Bailey Escapule  – Fine Art

Bailey Escapule

Bailey Escapule

Artist Statement:

If Bailey Escapule has a gift for capturing the soul of western life, it’s because it is in his blood. Six generations of Escapules have made their home in the rugged country of southeastern Arizona. The family has been involved in both mining and ranching in the Tombstone area since the 1870s.

Bailey earned a bachelor’s degree in geological engineering from the University of Arizona in 1979. Always active in art, it was in 1992 that he made the career change to become a full time artist. He has taken classes from oil and watercolor artists and also workshops from several sculptors including Bruno Luchessi and Sandy Scott.

Although he says his art doesn’t have any message, it only takes one look to see that it does. It speaks of the wild places of the West through unique Escapule pioneering tradition. His subjects are the wildlife and people of the West – kit foxes beneath a palo verde tree, a lizard carved from the same stone on which it is perched, a slouching coyote or glimpses of mining and ranching life.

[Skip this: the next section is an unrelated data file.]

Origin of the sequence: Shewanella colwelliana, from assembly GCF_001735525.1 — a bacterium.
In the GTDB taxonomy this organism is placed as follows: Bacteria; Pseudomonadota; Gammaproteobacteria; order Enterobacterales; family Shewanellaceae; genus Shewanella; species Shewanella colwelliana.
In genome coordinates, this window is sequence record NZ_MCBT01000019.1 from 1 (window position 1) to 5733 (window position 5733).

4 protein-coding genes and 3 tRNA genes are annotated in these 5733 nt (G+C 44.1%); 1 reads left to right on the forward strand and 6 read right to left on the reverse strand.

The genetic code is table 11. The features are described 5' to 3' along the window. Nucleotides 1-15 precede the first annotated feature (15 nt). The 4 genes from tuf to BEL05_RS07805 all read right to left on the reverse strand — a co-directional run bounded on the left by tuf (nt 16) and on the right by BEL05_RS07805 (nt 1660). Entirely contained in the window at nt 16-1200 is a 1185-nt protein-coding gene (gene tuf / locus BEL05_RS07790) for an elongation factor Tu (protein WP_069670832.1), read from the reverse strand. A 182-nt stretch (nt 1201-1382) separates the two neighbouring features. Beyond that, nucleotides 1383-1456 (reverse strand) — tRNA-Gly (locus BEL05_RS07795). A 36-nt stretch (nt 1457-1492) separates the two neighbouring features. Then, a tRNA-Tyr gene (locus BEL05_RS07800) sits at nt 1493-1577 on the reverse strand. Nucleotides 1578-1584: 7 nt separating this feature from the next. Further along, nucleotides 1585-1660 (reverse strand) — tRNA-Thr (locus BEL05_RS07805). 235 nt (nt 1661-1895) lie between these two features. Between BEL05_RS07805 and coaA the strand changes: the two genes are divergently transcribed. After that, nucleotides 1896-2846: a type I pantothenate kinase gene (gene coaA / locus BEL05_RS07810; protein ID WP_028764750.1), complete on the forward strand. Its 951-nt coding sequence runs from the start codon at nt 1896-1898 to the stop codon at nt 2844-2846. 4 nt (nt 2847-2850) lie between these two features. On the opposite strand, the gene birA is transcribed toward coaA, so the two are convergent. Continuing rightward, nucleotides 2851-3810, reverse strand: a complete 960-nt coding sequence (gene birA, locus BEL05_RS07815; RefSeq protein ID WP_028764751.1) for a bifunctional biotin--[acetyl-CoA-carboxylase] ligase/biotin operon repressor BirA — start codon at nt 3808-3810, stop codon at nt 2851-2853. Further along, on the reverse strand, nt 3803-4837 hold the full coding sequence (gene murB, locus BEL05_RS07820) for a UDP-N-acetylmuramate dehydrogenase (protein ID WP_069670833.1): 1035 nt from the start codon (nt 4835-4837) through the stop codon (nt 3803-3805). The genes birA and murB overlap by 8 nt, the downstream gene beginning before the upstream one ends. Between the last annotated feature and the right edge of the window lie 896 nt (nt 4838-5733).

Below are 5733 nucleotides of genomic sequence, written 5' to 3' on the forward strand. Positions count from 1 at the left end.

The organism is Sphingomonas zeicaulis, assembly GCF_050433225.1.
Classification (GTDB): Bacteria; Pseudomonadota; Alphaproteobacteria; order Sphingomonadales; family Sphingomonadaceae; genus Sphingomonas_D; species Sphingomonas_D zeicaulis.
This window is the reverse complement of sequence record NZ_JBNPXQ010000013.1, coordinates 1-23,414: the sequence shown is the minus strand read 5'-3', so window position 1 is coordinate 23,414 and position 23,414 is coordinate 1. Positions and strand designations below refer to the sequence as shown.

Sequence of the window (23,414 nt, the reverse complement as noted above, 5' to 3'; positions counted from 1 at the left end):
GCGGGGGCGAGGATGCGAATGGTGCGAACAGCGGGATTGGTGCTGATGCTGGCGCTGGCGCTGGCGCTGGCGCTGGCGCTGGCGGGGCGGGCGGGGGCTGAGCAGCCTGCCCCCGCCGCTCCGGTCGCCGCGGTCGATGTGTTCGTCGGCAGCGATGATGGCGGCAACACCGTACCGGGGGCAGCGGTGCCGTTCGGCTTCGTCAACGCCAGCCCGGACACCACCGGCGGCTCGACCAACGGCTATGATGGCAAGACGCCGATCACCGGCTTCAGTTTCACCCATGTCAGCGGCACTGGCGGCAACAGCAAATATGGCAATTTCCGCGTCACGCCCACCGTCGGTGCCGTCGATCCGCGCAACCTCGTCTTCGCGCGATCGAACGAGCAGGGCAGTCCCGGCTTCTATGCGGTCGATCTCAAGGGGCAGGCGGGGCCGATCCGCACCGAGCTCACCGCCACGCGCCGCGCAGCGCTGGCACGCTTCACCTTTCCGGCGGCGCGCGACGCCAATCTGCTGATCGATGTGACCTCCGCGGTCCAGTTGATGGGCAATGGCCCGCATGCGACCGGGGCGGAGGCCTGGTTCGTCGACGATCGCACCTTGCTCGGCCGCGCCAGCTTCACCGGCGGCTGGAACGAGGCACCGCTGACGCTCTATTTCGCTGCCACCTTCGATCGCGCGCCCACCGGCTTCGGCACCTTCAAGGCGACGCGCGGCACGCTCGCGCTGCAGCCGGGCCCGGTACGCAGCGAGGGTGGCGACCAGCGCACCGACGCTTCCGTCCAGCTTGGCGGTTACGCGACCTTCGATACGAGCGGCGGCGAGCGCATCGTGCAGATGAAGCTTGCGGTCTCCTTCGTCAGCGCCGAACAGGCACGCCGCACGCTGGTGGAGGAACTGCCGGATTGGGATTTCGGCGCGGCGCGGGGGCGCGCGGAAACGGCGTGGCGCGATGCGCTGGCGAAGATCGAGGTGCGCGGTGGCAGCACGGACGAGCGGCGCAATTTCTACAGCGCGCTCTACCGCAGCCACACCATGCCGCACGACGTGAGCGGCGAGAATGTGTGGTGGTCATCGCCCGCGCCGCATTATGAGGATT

What he enjoys most is figure painting, which includes venders encountered in outdoor markets and other interesting people involved in their day to day activities.

Now that he has moved to the Salida area of Colorado, Bailey is excited about the new challenges of portraying Colorado’s landscapes and wildlife and continuing his figurative work as well.

Process:

“I paint on oil primed linen that has been glued to masonite or plywood using a limited palette of 5 colors plus white. I usually begin each piece by making a monotone sketch (usually in a warm color) to establish an accurate drawing and value study. I then proceed to add color following the design of the sketch. All through this process I am continually refining edges, shapes, colors and textures to create a true work of art.”
“I often paint from life as an exercise in seeing a subject s true color and value, but my best work comes from my own photographic references. I like the candidness of capturing a moment that is unposed and natural, unlike work done from models.”